In this firsthand account of high-risk car and motorcycle racing in Japan, Ikuya Sato shows how affluence and consumerism have spawned various experimental and deviant life-styles among youth. Kamikaze Biker offers an intriguing look at a form of delinquency in a country traditionally thought to be devoid of social problems. qIkuya Sato's Kamikaze Biker is an exceptionally fine ethnographic analysis of a recurrent form of Japanese collective youth deviance. . . . Sato has contributed a work of value to a wide range of scholarly audiences.qaJack Katz, Contemporary Sociology qA must for anyone interested in Japan, juvenile delinquency and/or youth behavior in general, or the impact of affluence on society.qaChoice qThe volume provides a sophisticated . . . discussion of changes happening in Japanese society in the early 1980s. As such, it serves as a window on the 1990s and beyond.qaRoss Mouer, Asian Studies Review qKamikaze Biker is a superlative study, one that might help liberate American social science from the simplistic notion that behavior not directly contributing to economic productivity should be summarily dismissed as 'dangerous' and 'deviant.' qaLos Angeles Times Book ReviewNissan Cedric. Bosozoku usually have nicknames for automobiles, such as Suka G (Nissan Skyline GT), Gokiburi ... The use of wide tires in conjunction with shakotan creates the appearance of a race car. ... the dashboard and the rear- seat shelf as well as the floor, and expensive car stereos illuminated in primary colors.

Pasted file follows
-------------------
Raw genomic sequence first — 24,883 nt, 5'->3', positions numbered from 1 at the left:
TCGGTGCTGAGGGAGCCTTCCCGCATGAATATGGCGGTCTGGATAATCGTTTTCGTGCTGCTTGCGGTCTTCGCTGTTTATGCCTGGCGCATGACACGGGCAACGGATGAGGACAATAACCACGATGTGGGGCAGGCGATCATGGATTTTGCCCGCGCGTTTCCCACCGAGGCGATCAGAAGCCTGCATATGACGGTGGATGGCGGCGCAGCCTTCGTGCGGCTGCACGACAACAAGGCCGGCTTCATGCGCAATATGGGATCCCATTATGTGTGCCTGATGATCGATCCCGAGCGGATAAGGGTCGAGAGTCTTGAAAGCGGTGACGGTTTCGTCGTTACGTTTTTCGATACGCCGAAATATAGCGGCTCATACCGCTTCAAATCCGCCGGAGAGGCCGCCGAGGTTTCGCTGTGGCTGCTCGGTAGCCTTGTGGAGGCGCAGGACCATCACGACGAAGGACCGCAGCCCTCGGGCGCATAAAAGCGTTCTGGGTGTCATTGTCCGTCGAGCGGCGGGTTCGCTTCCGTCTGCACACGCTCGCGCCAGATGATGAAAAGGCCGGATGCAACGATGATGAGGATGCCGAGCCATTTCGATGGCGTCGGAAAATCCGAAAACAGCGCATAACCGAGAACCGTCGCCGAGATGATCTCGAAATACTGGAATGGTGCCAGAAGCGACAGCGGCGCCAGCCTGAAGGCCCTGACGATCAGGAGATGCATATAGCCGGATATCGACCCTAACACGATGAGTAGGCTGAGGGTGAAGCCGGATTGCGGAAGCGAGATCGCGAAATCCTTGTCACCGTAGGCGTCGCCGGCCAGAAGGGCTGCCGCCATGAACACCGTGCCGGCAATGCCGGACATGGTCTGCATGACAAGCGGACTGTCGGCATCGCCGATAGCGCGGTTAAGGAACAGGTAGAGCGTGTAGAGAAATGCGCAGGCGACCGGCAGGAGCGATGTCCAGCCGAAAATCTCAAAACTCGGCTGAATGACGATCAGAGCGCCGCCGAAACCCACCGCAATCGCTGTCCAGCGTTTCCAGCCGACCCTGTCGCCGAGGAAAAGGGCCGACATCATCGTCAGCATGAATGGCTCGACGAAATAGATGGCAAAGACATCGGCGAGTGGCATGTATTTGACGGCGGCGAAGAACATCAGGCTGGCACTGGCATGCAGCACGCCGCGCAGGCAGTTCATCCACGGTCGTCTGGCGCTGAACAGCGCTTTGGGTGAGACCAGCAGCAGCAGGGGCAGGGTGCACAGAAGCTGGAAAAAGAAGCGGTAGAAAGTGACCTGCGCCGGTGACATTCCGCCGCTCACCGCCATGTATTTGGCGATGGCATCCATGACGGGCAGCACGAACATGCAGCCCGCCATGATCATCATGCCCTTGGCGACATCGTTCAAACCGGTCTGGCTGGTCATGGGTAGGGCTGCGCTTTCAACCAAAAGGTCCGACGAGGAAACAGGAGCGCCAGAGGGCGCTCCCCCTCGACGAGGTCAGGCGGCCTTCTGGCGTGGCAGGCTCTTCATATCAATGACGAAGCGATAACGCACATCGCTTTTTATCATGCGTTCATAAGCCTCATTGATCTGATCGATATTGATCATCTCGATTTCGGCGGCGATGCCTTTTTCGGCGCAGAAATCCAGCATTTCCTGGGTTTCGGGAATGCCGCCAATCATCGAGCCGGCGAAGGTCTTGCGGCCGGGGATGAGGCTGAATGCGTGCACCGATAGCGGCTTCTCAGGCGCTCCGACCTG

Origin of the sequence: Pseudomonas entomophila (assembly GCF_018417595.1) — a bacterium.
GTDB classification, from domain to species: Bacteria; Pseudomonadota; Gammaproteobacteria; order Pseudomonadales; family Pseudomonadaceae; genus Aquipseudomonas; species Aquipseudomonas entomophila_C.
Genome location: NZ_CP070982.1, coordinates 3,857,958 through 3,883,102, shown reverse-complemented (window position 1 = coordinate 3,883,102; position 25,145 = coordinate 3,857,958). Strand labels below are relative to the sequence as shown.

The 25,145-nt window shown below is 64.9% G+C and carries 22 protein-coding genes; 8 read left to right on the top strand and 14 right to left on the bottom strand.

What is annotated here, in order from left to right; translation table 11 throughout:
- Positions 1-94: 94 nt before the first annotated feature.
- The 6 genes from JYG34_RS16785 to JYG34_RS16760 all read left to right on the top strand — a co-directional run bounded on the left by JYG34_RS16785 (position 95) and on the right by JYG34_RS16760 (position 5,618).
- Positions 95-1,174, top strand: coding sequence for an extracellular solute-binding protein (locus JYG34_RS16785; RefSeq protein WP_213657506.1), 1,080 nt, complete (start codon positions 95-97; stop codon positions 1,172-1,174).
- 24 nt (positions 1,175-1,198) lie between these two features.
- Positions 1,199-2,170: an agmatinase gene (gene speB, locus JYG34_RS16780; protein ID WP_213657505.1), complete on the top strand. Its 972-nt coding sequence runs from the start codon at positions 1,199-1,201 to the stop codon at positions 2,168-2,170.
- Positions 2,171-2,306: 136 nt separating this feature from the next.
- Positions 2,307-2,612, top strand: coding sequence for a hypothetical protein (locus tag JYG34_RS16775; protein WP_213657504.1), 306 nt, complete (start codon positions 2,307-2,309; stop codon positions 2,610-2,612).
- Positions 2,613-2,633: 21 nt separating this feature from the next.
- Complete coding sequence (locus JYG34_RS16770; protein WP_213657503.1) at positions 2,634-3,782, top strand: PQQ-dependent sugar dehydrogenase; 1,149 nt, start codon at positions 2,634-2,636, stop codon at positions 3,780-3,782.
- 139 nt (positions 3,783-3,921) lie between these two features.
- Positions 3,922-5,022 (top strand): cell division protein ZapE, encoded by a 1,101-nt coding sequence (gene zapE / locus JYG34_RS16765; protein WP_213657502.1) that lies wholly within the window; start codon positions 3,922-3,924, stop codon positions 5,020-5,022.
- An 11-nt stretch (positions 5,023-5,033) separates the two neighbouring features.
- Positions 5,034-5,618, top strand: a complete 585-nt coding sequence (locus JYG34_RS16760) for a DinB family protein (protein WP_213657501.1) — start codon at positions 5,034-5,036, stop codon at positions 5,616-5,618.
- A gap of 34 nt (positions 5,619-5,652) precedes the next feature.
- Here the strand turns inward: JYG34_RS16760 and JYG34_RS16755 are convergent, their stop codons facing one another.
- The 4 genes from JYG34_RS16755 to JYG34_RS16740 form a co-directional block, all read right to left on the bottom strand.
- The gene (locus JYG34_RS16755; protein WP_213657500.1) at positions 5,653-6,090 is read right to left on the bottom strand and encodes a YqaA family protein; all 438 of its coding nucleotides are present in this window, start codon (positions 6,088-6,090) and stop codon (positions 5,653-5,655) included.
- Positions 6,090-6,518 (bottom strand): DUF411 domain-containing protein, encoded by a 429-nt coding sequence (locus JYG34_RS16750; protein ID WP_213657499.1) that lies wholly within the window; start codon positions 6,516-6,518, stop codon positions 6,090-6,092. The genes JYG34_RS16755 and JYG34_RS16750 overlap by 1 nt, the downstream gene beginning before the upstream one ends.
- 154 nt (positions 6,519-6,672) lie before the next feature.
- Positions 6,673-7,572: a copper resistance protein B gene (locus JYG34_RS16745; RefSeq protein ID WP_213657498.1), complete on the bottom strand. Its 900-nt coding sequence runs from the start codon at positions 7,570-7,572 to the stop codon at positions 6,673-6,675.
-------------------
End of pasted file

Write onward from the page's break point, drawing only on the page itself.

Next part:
|Publisher||:||University of Chicago Press - 1998-06-20|